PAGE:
On the other hand, GitHub rejects the branch completely:1

$ git push
remote: error: GH002: Sorry, branch or tag names consisting of 40 hex characters are not allowed.
remote: error: Invalid branch or tag name "a047be85247755cdbe0acce6f1dafc8beb84f2ac"

That’s no fun. What if we name the branch after a shorthash of the commit, instead of the full hash?

$ git branch a047be8
$ git checkout a047be8
$ # ...
$ git push
* [new branch]          a047be8 -> a047be8
branch 'a047be8' set up to track 'a047be8'

GitHub accepts the push this time! We’ve successfully created an ambiguous branch.

Shadowing shorthashes with branch names

To summarize the last section:

  • We have a commit in a GitHub repository, with a shorthash of a047be8.
  • We also pushed a branch named a047be8 to the same repository.

At this point, when we go to, GitHub chooses to show the files for the a047be8 branch, rather than showing files for the a047be8 commit.2 I think this is a reasonable choice. If GitHub resolved a047be8 as a commit shorthash, then there would be no way to refer to the branch with that name. As-is, resolving a047be8 as a branch only causes problems if someone is using a shorthash in a URL and expecting it to resolve to a commit. But that use case is inadvisable anyway because it would also fail if a shorthash collision occurs.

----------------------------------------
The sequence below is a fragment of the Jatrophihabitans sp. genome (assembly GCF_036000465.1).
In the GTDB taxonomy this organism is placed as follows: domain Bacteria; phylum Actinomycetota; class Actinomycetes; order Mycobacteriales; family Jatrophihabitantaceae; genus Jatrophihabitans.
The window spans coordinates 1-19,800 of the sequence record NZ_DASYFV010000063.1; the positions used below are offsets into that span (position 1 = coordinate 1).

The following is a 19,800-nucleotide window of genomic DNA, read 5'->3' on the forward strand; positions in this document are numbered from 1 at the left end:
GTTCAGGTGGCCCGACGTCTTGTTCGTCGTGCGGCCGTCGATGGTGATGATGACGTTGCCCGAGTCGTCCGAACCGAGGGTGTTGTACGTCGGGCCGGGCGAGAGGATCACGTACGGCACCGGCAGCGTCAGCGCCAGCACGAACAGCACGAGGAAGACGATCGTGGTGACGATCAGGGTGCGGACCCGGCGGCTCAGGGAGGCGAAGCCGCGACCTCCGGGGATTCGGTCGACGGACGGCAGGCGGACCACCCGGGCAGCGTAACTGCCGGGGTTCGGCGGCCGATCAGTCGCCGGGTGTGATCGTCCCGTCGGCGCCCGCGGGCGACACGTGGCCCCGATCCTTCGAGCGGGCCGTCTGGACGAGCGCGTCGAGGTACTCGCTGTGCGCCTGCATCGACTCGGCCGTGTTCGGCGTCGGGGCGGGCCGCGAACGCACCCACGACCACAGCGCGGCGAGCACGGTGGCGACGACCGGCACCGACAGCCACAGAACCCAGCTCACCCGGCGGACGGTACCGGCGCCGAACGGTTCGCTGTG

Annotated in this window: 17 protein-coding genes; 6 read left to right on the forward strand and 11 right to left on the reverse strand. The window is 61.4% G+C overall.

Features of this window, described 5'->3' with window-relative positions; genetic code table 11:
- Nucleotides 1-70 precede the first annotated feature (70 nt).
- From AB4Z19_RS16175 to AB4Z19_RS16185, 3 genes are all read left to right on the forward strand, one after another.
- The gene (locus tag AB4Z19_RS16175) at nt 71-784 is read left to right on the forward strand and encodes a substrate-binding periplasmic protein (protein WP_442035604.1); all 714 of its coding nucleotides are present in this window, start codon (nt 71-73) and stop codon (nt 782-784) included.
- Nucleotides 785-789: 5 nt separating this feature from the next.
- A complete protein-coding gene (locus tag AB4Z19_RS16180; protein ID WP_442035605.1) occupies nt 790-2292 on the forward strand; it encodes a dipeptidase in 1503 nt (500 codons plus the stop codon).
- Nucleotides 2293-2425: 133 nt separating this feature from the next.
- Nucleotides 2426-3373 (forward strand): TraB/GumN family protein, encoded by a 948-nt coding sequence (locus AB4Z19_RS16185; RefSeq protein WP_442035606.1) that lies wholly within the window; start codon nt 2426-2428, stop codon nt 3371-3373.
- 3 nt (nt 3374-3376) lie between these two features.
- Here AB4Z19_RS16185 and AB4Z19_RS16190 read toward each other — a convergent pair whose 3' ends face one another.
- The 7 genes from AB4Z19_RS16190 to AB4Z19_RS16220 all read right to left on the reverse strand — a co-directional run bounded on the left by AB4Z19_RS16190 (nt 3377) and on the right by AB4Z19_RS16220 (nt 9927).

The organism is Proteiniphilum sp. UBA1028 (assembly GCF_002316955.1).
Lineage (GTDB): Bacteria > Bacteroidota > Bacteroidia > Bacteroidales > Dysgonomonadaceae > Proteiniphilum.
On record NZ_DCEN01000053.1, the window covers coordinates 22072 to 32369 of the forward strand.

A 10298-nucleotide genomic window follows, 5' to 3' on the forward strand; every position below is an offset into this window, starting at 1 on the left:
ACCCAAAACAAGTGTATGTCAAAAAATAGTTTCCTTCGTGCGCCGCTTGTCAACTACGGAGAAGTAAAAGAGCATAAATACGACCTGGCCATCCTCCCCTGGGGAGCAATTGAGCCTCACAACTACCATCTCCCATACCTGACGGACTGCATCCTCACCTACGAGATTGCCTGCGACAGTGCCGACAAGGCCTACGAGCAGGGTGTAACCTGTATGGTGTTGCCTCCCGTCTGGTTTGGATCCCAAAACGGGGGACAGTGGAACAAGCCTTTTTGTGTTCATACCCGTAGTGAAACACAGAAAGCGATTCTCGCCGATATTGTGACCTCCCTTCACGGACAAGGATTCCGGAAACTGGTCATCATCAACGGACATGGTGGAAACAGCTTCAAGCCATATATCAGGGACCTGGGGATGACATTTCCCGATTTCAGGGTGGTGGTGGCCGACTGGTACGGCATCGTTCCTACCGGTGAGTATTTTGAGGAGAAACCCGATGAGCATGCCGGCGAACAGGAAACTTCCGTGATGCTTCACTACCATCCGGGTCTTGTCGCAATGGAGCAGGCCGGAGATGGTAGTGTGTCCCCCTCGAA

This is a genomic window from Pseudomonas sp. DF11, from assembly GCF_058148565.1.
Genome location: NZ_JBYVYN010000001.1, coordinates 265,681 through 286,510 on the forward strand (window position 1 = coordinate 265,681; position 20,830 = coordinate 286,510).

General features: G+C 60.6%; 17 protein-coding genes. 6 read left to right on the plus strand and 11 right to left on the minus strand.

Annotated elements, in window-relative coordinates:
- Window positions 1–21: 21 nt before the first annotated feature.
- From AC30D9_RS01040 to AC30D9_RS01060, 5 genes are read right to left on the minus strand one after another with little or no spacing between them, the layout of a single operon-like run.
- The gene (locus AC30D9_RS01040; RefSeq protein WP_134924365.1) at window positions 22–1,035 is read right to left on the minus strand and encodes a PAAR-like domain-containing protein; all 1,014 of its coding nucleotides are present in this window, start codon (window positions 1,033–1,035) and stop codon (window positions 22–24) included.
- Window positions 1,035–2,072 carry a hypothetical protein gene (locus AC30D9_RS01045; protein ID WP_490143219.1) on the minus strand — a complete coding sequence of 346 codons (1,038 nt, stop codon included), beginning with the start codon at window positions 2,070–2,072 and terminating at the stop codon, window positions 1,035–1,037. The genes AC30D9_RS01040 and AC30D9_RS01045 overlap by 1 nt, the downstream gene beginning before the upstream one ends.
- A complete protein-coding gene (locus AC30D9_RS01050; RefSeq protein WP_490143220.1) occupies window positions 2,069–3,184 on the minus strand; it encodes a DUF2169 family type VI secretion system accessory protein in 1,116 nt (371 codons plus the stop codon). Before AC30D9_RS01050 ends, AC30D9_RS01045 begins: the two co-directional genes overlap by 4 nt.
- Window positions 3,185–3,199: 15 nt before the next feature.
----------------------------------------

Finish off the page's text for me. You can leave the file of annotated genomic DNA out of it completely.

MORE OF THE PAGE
In other words, the branch a047be8 is effectively “shadowing” the commit with the shorthash a047be8, preventing the commit from being referred to using that shorthash.

However, the commit still exists. If the branch a047be8 is ever deleted, then the name a047be8 will suddenly start getting resolved to the commit a047be85247755cdbe0acce6f1dafc8beb84f2ac again – even if someone had no idea that the commit existed, and was just trying to find the now-deleted branch. This edge case seemed like a good place to look for bugs.

Ghost branches

At this point, I tried an experiment to see how well GitHub would handle deleted branches that matched commit shorthashes.

In the previous examples, we had a commit with a particular shorthash in a repository, and then we pushed a branch with a name matching the shorthash. Of course, we could also do things in reverse – if a branch already exists, we could sometimes push a commit with a shorthash that matches the branch name. So I did the following:

  1. First, I pushed a branch called deadbeef to a GitHub repository.
  2. Then I created a pull request from some other branch to deadbeef.
  3. Next, deleted the deadbeef branch, which caused the pull request to be automatically closed.